England captain Joe Root revealed his recent lean patch had left him irritated rather than worried after returning to form with a titanic 226 in the second Test against New Zealand.
There were question marks over whether leading the side was hindering Root's batting as his average stood at 27.4 in his 10 previous Tests this year, but his double hundred on day four at Hamilton was his first on foreign soil.
It was also his highest score since assuming the captaincy nearly three years ago while he becomes the first visiting skipper to reach 200 in New Zealand, which has set up a slim prospect of a series-levelling victory.
Root said: "I've always felt like it was close. It's been more of a frustration that it's not really happened rather than a worry. It's obviously very pleasing but ultimately it would be nice for it to really mean something.
"I've felt like my game has been pretty much there, you just sometimes need a bit behind you and a few extra runs.
"It's the business we're in, unfortunately, sometimes you can be playing as well as you want but you need the scores; it's what wins you games."
The docile nature of the Seddon Park surface led to Root battling hard and the 441 balls he faced and 636 minutes he spent at the crease meant it was the longest innings of his career.
Root added: "I found a really good rhythm out there and felt pretty comfortable and just wanted to keep going.
"It's been a while since I've had that amount of time out in the middle and you get really hungry for it sometimes. I felt like I got a groove going and wanted to keep it going as long as I could.
"I've been picking my hands up nicely this week and felt more like my normal self when I'm playing well. I felt busy at the crease and had a real good intent to score.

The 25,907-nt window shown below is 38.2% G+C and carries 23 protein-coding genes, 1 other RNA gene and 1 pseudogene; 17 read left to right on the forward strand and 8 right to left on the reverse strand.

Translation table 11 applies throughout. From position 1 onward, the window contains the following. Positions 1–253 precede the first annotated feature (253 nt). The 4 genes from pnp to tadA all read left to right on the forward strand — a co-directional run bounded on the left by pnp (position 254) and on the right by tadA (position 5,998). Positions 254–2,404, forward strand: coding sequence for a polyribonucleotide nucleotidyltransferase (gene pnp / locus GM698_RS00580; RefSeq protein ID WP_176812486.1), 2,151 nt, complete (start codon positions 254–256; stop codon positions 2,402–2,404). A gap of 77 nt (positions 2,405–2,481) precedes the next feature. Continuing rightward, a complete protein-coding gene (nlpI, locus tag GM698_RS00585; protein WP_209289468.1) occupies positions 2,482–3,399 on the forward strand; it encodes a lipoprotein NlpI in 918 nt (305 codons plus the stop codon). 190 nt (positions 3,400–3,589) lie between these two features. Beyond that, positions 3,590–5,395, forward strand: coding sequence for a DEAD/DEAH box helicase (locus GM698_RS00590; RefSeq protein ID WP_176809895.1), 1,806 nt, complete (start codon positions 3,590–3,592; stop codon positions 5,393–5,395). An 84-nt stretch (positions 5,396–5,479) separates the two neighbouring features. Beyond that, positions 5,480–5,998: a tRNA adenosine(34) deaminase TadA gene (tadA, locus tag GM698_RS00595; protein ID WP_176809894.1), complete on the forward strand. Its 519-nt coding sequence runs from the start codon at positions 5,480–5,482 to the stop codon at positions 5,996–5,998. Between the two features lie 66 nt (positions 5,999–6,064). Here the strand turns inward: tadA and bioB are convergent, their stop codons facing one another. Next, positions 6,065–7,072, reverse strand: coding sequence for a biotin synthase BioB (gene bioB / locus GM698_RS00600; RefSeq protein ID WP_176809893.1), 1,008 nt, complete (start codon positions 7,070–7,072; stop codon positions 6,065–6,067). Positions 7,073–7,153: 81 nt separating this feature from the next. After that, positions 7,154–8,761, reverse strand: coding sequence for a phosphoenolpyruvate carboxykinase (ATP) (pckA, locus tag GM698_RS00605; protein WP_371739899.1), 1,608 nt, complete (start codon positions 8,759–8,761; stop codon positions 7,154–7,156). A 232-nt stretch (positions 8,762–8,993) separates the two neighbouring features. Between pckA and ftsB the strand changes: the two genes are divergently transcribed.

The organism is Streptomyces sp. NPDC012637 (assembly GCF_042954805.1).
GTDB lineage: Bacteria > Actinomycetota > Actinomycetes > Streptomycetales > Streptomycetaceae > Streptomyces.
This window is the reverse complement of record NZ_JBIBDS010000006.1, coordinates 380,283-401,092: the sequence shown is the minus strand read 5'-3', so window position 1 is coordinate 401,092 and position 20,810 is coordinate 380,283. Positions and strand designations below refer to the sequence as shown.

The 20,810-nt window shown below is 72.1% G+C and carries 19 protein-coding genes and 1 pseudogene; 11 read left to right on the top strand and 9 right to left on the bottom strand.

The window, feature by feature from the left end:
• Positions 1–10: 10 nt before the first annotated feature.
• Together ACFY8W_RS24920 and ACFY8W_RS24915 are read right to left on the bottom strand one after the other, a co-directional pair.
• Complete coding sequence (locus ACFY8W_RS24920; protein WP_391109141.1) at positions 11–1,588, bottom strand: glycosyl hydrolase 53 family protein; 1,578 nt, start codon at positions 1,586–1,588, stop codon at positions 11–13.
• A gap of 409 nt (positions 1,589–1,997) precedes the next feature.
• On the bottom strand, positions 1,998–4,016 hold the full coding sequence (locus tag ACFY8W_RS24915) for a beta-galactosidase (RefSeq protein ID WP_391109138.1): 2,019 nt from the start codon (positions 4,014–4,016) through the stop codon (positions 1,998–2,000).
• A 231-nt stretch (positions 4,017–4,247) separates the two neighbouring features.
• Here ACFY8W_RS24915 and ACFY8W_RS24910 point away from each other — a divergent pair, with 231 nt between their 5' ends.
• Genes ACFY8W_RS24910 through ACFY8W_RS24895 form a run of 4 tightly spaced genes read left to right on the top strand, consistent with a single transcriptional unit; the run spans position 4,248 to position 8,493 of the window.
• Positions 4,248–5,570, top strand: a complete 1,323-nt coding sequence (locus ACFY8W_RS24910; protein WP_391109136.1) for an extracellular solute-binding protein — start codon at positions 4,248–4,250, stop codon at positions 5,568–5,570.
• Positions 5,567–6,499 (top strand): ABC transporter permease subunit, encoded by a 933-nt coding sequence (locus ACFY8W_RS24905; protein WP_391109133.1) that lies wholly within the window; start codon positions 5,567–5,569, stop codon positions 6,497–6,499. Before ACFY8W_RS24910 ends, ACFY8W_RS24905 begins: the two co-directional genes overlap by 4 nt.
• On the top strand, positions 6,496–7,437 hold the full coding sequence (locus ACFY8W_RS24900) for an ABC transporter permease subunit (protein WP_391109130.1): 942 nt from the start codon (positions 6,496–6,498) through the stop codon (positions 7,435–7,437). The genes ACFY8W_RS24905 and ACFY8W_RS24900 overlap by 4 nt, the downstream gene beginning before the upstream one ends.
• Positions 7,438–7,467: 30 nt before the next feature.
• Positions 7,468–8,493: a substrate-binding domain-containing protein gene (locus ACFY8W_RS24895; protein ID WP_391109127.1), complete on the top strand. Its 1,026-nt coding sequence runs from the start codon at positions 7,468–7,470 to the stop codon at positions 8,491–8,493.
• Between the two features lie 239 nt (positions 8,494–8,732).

"It wasn't quite as free-flowing as it has been in the past but I don't think that was due to lack of mindset or anything like that, it was more the conditions, the nature of the pitch and the slower outfield."
Root moved into England's all-time top 10 Test run-scorers, leapfrogging Wally Hammond, shortly before getting to his third double ton in Tests.
He had Ollie Pope for company for almost all of his time at the crease on the penultimate day. The pair put on a 193-run stand in 62.3 overs, with the Surrey youngster contributing a Test-best 75.
Pope boasted a remarkable first-class average of 57.52 in 34 matches before this Test while his strike-rate of 63.61 indicates a fluent batsman, but Root was impressed by his junior partner's assessment of the situation here.
Root said: "He played extremely well. You look at the way Ollie plays and has played for Surrey in county cricket; he's very free-flowing, someone that scores quite quickly and likes to put pressure on bowlers.
"I thought at times he realised it was a slow pitch and not as free-scoring as you might find around the world and what you might get in county cricket, but he showed a lot maturity in the way he went about it.
"I thought he read the situation really well, showed great maturity and I'm really pleased for him to get a good contribution in this innings."
The union was a major factor in turning a 106-run deficit at the start of the day into a first-innings lead of 101, although the Black Caps went to stumps on 96 for two, almost wiping out the arrears.
The nature of the surface plus the forecast for rain for much of day five meant a draw was the likeliest outcome, which would hand New Zealand a 1-0 series win following last week's defeat of England at Mount Maunganui.